Judge temporarily blocks Seattle law allowing Uber and Lyft drivers to unionize

SEATTLE — A federal judge in Seattle has temporarily blocked the city’s first-in-the-nation law that attempts to allow Uber, Lyft and taxi drivers to unionize.

The law, passed in 2015, had been scheduled to go into effect this week.

Seattle’s law, the first of its kind in the country, allows Uber, Lyft and taxi drivers — who are categorized as independent contractors, not employees — to form a union and collectively bargain for things like pay, benefits and working conditions.

It was challenged by two separate lawsuits, one from the U.S. Chamber of Commerce and one from about a dozen Uber and Lyft drivers — backed by the National Right to Work Legal Defense Foundation and the Freedom Foundation, groups that fight for right-to-work laws and other conservative, anti-union legislation across the country.

“The issues raised in this litigation are novel, they are complex, and they reside at the intersection of national policies that have been decades in the making,” Judge Robert Lasnik wrote in granting a preliminary injunction, halting the law from going into effect. “The public will be well-served by maintaining the status quo while the issues are given careful judicial consideration as to whether the city’s well-meaning ordinance can survive the scrutiny our laws require.”

While the court battle plays out, both sides had been moving forward, anticipating a possible eventual vote by drivers about whether they want to unionize or not.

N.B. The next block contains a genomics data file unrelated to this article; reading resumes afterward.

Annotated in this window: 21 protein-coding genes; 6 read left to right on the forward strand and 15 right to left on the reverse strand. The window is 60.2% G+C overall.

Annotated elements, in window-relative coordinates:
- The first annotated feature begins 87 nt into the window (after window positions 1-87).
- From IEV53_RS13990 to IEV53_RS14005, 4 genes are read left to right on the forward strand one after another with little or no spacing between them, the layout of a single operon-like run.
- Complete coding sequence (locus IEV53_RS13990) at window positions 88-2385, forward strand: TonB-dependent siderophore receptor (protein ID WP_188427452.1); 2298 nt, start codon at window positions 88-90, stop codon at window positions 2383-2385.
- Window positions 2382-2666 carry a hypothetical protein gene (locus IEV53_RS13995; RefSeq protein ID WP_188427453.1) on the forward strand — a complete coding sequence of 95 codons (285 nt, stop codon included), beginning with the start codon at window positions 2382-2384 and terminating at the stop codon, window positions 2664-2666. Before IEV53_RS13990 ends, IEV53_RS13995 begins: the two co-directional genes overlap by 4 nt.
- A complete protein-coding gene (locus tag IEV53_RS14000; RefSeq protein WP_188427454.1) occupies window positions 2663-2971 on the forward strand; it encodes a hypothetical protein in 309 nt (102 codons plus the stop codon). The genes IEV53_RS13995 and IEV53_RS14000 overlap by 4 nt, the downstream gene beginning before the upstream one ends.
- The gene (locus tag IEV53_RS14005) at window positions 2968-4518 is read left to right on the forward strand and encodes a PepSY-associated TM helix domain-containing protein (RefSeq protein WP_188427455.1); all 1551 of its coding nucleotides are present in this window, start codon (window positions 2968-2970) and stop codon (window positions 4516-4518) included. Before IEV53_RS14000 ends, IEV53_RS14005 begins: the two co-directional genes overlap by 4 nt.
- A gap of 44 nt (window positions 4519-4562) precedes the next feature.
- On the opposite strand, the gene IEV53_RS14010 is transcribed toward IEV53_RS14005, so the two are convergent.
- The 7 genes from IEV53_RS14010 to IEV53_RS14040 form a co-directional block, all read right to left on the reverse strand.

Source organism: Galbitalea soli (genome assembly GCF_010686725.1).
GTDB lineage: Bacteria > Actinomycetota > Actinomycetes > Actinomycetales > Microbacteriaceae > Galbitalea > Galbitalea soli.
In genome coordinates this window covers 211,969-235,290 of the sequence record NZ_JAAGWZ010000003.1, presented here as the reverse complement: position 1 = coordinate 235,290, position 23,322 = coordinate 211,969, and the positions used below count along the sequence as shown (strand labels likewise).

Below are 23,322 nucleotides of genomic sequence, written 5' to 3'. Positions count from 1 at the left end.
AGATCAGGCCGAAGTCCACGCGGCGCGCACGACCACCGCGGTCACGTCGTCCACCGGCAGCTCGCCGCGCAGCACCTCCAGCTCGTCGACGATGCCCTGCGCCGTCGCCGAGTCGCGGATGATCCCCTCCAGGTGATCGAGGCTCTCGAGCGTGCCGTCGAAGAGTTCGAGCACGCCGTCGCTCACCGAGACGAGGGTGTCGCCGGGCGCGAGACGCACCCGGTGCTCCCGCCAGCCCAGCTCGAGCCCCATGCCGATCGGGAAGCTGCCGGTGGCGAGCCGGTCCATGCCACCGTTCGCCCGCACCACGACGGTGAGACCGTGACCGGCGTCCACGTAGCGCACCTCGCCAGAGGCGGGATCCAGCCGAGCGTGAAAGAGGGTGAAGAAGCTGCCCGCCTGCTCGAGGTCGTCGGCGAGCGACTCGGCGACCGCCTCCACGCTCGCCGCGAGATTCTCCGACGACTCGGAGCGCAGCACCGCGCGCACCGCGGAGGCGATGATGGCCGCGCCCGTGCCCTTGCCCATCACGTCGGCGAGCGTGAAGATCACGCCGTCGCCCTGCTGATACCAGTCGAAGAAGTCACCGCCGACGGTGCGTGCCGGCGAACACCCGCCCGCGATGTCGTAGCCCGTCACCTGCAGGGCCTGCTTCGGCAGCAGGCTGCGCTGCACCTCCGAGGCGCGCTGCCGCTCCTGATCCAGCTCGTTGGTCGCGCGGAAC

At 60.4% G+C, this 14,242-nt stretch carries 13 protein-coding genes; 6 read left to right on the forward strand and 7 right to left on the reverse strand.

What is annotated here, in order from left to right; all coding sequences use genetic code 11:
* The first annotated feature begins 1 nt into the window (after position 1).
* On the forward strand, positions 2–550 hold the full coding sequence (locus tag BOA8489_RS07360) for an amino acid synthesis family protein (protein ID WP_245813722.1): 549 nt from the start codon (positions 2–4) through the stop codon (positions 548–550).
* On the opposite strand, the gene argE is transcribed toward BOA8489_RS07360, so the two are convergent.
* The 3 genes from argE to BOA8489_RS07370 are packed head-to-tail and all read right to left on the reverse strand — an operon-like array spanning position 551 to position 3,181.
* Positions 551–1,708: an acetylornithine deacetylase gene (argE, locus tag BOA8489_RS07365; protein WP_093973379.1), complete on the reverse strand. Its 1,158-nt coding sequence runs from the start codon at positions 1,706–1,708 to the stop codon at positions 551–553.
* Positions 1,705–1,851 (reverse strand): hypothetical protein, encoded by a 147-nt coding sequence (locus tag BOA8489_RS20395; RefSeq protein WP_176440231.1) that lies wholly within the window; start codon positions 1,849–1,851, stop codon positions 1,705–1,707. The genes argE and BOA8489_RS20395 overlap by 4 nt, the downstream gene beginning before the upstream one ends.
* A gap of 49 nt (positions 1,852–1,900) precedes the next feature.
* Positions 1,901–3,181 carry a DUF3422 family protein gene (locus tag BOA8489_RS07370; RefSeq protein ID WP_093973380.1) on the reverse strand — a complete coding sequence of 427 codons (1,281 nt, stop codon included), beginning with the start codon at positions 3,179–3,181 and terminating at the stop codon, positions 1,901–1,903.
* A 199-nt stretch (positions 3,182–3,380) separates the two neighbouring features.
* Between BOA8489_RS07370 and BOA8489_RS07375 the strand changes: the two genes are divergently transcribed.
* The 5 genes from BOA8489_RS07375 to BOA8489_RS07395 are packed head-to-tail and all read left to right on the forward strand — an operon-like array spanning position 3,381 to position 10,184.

Teamsters Local 117 recently applied and got permission from the city to begin efforts to organize drivers at 12 local ride-hailing or taxi companies.

The taxi and ride share companies would have had to give Local 117 a list of their drivers, with contact information. Now they will not.

And Uber and Lyft, not content to pin their hopes on the courtroom, are waging aggressive campaigns to convince their drivers to vote against the union.

In court, both the chamber and the Uber drivers argue that federal law, the National Labor Relations Act, does not give contractors the right to unionize and that it cannot be pre-empted by Seattle’s law.

The chamber’s lawsuit argues that drivers are competitors, not co-workers, and that allowing them to unionize is anti-competitive and amounts to “forming a cartel.”

Seattle argues that although contractors are not covered by federal unionization laws, the federal government left state and local governments free to regulate a union of independent contractors.

The NLRA explicitly excludes five categories of workers from its coverage and protections — public sector workers, agriculture workers, domestic workers, supervisors and independent contractors.

The first three are allowed to unionize under various state laws.


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